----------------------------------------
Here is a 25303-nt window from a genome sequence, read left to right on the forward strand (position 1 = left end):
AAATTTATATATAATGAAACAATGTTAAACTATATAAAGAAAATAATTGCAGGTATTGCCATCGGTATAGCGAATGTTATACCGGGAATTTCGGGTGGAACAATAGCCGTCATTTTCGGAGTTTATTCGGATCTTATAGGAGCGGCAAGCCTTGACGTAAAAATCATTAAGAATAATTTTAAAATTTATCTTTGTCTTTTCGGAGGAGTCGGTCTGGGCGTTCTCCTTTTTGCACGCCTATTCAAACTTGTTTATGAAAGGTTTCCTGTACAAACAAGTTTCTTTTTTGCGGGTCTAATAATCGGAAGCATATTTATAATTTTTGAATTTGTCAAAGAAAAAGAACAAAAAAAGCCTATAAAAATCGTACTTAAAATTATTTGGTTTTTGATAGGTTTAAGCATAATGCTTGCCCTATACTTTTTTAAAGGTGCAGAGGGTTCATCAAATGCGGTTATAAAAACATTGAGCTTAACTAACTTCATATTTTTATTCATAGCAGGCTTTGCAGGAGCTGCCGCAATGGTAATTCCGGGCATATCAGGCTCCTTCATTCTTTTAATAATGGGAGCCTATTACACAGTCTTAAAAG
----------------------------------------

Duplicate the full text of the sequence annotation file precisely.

Here is a 25303-nt window from a genome sequence, read left to right on the forward strand (position 1 = left end):
AAATTTATATATAATGAAACAATGTTAAACTATATAAAGAAAATAATTGCAGGTATTGCCATCGGTATAGCGAATGTTATACCGGGAATTTCGGGTGGAACAATAGCCGTCATTTTCGGAGTTTATTCGGATCTTATAGGAGCGGCAAGCCTTGACGTAAAAATCATTAAGAATAATTTTAAAATTTATCTTTGTCTTTTCGGAGGAGTCGGTCTGGGCGTTCTCCTTTTTGCACGCCTATTCAAACTTGTTTATGAAAGGTTTCCTGTACAAACAAGTTTCTTTTTTGCGGGTCTAATAATCGGAAGCATATTTATAATTTTTGAATTTGTCAAAGAAAAAGAACAAAAAAAGCCTATAAAAATCGTACTTAAAATTATTTGGTTTTTGATAGGTTTAAGCATAATGCTTGCCCTATACTTTTTTAAAGGTGCAGAGGGTTCATCAAATGCGGTTATAAAAACATTGAGCTTAACTAACTTCATATTTTTATTCATAGCAGGCTTTGCAGGAGCTGCCGCAATGGTAATTCCGGGCATATCAGGCTCCTTCATTCTTTTAATAATGGGAGCCTATTACACAGTCTTAAAAG